More "full nine yards"
Bill.Mullins at US.ARMY.MIL
Mon Nov 14 21:19:27 UTC 2005
>From searching Google Print.
_South Shore Phrase Book: A New, Revised and Expanded Nova Scotia
Dictionary_ Compiled by Lewis J. Poteet. IUniverse. Lincoln, NE 1983,
2004. "The words and phrases collected in this book are from the
coastal villages between St. Margaret's Bay, near Halifax, and Woods
Harbour, near Yarmouth, the South Shore of Nova Scotia."
p.49. full nine yards -- a way of saying that someone is dependable, to
do a thoroughly good job, derived from clipper ship terms. "He will
really go the full nine yards!" -- Cape Sable Island. The nine yards
were the crossbars on the three masts of the clipper ships, fastest
sailing ships, which for a short time in the nineteenth century
dominated world transport. This term is also heard in Atlantic maritime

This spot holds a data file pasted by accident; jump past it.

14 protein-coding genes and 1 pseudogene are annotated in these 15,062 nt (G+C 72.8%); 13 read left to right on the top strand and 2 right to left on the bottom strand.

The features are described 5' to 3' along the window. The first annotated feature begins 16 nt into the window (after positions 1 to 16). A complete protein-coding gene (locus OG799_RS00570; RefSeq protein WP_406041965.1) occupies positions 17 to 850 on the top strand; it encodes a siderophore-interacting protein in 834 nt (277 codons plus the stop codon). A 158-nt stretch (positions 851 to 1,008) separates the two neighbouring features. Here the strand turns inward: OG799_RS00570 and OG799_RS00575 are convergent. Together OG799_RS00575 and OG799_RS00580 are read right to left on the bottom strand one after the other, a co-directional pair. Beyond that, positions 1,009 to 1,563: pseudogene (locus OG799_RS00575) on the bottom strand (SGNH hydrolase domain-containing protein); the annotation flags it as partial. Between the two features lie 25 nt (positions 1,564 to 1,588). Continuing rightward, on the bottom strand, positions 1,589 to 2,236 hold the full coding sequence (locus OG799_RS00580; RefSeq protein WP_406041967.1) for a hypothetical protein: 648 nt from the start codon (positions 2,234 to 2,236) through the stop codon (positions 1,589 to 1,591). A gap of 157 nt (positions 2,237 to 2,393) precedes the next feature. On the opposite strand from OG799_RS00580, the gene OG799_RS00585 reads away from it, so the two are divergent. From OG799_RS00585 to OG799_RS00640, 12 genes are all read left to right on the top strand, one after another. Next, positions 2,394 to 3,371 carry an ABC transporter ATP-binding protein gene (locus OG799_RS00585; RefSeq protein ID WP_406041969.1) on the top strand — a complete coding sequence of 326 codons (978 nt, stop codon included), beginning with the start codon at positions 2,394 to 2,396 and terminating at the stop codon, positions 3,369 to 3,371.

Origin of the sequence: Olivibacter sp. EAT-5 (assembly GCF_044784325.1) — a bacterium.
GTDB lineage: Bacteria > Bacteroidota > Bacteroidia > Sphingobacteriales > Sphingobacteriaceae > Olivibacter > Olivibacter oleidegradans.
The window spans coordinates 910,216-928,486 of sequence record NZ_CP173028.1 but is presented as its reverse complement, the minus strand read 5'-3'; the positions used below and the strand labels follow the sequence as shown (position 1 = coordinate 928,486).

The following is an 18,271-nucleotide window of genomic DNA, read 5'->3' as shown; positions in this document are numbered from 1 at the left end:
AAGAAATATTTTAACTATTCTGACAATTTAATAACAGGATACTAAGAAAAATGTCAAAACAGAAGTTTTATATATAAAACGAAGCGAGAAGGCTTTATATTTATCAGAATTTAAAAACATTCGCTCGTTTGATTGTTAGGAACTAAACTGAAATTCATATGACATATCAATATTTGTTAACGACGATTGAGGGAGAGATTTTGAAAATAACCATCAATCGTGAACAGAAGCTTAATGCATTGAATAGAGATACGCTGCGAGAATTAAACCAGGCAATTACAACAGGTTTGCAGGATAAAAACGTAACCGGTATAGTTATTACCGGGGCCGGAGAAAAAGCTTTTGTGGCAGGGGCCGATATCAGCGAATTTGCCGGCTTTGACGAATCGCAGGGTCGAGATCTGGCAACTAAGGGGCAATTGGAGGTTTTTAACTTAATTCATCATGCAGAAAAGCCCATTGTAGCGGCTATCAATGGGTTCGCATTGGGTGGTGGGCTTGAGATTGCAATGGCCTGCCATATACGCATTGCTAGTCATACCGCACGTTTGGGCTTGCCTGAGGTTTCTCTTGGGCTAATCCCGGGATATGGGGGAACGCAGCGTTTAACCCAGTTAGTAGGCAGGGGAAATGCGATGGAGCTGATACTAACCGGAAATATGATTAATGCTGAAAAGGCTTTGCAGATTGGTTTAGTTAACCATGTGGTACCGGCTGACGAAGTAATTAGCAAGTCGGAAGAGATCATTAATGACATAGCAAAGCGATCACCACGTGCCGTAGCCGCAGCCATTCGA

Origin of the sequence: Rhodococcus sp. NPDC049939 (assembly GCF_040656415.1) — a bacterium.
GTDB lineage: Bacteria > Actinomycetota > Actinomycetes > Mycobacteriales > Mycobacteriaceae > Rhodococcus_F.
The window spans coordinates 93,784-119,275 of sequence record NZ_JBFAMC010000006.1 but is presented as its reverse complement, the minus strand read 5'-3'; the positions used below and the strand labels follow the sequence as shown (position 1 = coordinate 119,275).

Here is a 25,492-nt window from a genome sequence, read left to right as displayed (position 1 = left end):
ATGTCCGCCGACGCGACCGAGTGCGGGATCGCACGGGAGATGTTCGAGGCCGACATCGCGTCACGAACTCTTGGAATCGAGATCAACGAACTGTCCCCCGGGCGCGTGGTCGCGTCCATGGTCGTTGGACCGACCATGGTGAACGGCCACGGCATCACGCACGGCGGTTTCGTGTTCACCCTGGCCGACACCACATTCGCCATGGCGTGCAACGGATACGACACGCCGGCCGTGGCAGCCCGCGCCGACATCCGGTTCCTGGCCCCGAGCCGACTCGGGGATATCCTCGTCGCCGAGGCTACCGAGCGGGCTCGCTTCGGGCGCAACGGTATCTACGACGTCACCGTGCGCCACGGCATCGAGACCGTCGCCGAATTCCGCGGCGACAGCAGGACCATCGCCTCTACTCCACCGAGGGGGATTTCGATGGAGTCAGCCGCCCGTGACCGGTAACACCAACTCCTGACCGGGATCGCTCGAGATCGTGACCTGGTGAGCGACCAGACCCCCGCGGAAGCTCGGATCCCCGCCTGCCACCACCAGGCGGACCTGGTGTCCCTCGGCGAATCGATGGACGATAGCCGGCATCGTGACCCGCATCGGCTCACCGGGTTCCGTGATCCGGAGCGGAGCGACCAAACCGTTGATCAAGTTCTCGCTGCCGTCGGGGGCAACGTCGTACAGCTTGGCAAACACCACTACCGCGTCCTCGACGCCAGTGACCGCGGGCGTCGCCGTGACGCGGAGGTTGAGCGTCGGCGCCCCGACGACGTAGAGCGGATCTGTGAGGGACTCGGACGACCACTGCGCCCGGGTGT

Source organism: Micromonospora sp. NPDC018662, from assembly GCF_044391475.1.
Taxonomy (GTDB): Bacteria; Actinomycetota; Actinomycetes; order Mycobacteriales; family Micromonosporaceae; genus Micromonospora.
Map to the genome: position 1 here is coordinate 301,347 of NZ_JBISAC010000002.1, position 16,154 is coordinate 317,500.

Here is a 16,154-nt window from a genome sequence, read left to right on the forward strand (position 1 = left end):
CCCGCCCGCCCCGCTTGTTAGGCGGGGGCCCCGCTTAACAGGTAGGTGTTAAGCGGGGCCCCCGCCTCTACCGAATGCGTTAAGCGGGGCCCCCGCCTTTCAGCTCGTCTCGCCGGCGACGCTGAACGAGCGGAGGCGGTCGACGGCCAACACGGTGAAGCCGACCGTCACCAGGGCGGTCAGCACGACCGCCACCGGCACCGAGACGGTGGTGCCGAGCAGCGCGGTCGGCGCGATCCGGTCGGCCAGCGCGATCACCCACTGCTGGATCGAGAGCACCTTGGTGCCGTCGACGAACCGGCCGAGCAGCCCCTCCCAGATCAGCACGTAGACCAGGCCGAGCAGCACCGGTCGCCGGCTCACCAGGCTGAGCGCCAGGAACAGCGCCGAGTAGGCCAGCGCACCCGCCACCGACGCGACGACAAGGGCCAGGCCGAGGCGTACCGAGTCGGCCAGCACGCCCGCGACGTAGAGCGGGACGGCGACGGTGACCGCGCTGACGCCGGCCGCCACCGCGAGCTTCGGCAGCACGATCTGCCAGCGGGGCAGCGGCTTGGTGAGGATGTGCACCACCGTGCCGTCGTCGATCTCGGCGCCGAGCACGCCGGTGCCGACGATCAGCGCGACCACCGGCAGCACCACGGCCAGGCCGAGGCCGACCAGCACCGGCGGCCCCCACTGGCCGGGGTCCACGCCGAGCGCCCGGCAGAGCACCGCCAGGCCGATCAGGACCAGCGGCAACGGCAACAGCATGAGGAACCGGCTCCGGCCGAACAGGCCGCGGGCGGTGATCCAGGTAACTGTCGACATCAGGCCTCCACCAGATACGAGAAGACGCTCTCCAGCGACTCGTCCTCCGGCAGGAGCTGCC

regions in the United States, especially Massachusetts. . . See also
SPOILT TO THE NINES.
p.106 spoilt to the nines -- fully spoiled. Eric Partridge cites
several other uses of this way of making a superlative, and guesses that
the source is the number nine, which is a mystic number connoting
perfection. However it seems equally likely that the source of this and
the more familiar "dressed to the nines" is the nine yards of a fully
rigged sailing ship. See FULL NINE YARDS. Partridge identifies the
expression as colloquial since the 18th century.
I've seen "full/whole nine yards" attributed to sailing before. This is
the first I've ever seen it put into a specific region's vocabulary.
Of course, that don't make it right . . . .
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